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Justin Hoch, http://www.jhoch.com

Meet Jen Kwok. A slim, cute Asian American working in New York City as a musician, comedian, and writer all rolled into one. Wait, what? Yeah, she’s Asian American… But instead of the usual stereotypical job that Asian American’s have: nail manicurists, restaurant owners, cleaners, taxi drivers, etc, or being a housewife to another stereotyped Asian man with a small penis, this gal is actually trying to fight the stereotype. But wait, she hasn’t joined a human rights’ campaign? How can she possibly be an active advocate? Here’s the catch: comedy through music. Take a look:


Credits: Jen Kwok & her band.

Hollaaa!

Jen has received a lot of great feedback from her audiences– from inspiring some to become writers, to having Asian drag troupes perform “Date an Asian” onstage, to people covering some of her other songs, Jen has received positive response from excited audiences online and off– not only for her comedic performances but also for the messages that she conveys through her songs. She wants them to just have a good time with it and take it lightheartedly.

In getting to know her a bit, we see that we really get a better climpse at the pan-Asian-American landscape of immigration stories. Jen grew up in Palmdale, California, where she and her family were the only Asian Americans around. The only Asian Americans she ever knew were blood related until the beginning of high school. We see the states as a cultural melting pot, but when Jen was growing up, her teachers wouldn’t even believe that she ate jellyfish. Instead, they told her not to lie. Such a statement is met with either mild surprise or disgust, if not a mixture of both. Another instance of cultural misconception she encountered at a young age was when she was told she couldn’t marry celebrity Jonathan Taylor Thomas because she isn’t white. It was understood as a general assumption that races don’t mix except for polite conversation and in the necessary workforce. At home she’d semiotically translate jokes, and outside the home she’d translate her skin color.

She found that expressing herself through comedy as a language combined with song were two things that could hold people’s attention positively. She spins tunes out of her negative experiences and realities to empower the pan-Asian American voice and shed light on stereotypical injustices. Though she did pursue the job of an accountant after majoring in business, she quickly quit the job to pursue a career in comedy. Good thing she did, otherwise where would we get these great videos that make us laugh and a little more culturally aware? With her ukelele in one hand and microphone in the other, Kwok uses her humour to encourage other young Asian Americans, East and Middle Eastern, especially those interested in the arts–to constantly look within and have integrity with everything they do in life, honestly questioning everything. Then do what they feel is right. She encourages us all to do things for ourselves and not others’ expectations, even if it is incredibly difficult.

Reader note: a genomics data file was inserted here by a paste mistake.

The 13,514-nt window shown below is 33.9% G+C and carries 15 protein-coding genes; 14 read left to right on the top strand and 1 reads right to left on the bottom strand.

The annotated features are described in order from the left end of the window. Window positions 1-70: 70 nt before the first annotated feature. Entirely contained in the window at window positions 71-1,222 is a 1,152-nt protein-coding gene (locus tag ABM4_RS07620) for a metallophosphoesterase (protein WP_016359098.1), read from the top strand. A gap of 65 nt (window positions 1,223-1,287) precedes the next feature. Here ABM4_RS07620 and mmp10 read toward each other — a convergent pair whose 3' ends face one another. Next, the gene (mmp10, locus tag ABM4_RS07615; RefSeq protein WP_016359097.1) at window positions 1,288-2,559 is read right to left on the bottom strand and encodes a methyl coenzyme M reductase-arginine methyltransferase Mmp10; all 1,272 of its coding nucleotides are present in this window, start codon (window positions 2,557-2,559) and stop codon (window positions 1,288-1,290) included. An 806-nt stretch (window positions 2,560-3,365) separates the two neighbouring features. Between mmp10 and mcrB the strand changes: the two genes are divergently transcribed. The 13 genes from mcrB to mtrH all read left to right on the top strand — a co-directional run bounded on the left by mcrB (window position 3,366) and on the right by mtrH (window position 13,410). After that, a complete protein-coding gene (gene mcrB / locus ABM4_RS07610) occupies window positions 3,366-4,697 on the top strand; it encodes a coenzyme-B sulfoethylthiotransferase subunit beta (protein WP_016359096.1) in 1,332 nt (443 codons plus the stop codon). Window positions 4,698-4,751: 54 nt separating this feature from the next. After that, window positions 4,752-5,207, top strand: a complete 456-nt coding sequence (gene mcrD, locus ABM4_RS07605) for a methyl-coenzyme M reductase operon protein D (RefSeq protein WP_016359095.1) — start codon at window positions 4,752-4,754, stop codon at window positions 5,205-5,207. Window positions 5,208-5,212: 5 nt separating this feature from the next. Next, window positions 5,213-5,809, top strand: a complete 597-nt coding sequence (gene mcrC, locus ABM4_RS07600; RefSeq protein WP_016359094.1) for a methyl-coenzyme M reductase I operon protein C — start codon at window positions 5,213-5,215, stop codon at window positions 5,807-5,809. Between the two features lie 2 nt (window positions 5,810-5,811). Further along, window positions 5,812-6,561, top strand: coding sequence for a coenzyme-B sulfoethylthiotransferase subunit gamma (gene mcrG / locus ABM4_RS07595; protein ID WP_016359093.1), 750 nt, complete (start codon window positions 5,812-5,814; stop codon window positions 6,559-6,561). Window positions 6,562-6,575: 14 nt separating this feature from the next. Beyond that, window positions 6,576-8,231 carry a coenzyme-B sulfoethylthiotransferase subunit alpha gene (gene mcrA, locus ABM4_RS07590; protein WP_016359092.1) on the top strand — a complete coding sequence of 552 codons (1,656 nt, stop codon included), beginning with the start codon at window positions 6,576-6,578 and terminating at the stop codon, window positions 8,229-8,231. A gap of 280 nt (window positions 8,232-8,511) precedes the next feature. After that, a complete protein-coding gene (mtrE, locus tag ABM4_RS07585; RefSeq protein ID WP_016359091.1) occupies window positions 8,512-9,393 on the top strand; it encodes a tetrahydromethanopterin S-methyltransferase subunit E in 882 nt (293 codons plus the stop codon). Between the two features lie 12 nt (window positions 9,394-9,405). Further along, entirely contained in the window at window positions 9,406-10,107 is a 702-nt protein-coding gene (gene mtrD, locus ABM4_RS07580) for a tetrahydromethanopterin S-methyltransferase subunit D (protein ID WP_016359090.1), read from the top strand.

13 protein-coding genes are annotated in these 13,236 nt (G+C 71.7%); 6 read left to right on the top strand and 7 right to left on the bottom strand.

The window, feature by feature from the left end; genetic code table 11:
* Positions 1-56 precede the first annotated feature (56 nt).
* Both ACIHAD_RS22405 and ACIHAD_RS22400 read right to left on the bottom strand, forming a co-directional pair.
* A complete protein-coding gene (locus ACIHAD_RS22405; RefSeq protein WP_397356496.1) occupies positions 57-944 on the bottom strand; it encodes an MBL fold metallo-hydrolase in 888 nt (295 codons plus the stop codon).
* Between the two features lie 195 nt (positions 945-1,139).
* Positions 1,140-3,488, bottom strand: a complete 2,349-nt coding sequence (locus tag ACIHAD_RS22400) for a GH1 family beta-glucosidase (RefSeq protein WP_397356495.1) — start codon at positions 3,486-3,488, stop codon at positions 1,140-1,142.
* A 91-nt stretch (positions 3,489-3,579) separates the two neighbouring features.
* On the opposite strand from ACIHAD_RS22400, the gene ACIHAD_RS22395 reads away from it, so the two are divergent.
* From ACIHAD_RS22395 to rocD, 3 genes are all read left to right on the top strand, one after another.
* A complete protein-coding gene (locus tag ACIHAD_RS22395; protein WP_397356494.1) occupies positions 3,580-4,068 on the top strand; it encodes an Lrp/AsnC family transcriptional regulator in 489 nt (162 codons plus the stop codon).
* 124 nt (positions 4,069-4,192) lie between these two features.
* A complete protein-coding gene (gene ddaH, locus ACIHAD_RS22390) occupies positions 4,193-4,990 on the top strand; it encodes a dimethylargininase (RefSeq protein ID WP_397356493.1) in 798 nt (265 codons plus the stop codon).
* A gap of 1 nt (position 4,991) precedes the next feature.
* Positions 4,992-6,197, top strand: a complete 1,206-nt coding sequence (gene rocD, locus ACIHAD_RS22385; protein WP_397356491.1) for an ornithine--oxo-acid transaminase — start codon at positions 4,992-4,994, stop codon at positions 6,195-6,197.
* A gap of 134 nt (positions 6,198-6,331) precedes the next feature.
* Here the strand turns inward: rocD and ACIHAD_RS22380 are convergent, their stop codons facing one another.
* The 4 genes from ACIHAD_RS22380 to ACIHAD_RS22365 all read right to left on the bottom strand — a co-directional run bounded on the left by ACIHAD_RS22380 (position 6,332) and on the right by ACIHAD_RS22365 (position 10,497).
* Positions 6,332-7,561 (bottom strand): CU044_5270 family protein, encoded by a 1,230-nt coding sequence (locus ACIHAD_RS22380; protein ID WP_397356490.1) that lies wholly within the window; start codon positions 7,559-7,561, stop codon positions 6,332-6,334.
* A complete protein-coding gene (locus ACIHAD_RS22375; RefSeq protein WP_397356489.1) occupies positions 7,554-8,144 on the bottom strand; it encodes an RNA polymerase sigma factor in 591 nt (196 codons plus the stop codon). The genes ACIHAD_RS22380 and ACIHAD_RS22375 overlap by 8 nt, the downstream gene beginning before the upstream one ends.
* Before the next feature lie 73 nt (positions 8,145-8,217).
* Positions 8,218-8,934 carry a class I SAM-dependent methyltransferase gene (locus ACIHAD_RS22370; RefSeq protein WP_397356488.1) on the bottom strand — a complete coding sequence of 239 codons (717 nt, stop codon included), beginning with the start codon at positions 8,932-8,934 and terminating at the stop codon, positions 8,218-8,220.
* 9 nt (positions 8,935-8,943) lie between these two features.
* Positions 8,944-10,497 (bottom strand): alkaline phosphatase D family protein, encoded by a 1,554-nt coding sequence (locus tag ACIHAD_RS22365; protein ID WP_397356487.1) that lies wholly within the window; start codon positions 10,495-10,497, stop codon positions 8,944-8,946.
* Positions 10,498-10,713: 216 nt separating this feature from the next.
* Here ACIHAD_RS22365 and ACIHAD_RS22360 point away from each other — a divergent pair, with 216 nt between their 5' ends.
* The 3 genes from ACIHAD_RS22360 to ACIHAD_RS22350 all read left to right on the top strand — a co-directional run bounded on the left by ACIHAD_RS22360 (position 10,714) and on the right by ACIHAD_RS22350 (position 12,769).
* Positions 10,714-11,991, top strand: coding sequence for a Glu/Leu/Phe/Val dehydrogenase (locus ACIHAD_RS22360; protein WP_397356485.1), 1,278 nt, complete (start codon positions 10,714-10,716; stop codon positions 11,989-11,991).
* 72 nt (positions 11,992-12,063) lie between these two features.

Stay tuned to see more of her! She’s coming up with a new music video in April featuring some of the performers in her “Date an Asian” video. And for more Jen Kwok while awaiting the release of her music videos (her youtube site), keep up with her blog! Jenkwok.wordpress.com.

By Ellice Park and Mon-Mon Wu

Californians Teresa & Serena Wu shared with us their experiences and ongoing adventures since they founded mymomisafob.com and mydadisafob.com. This project, launched by creative assignment, garnered immense popularity within its first week, and will become a book published by Penguin’s Perigee books. “F.O.B.” standing for “fresh off (the) boat”, used to be a derogatory term for immigrants, but through their good-natured humor, “fob: is evolving into a more beloved and endearing term.  We tip our super-size sun visors to visionary and accidental pioneers like Teresa & Serena.

Ellice Park: How do you manage your two sites?

Teresa Wu: Serena manages http://mydadisafob.com, I manage http://mymomisafob.com.  She takes care of the technical stuff, and I run the social media stuff.

Jenny Robinson: Was there a particular incident that inspired you two to make these sites?

TW: I had done a creative writing assignment for one of my classes where I just strung together a bunch of emails and conversations I had with my mom and it got a really awesome response from the prof/class.  I’d always posted funny snippets from my mom in my blog so I mentioned the idea to Serena and she thought it’d be funny too.  We started gathering emails from out own moms and from our friends and… site was born =)

JR: Did you and your friends ever get feedback about the site from your parents?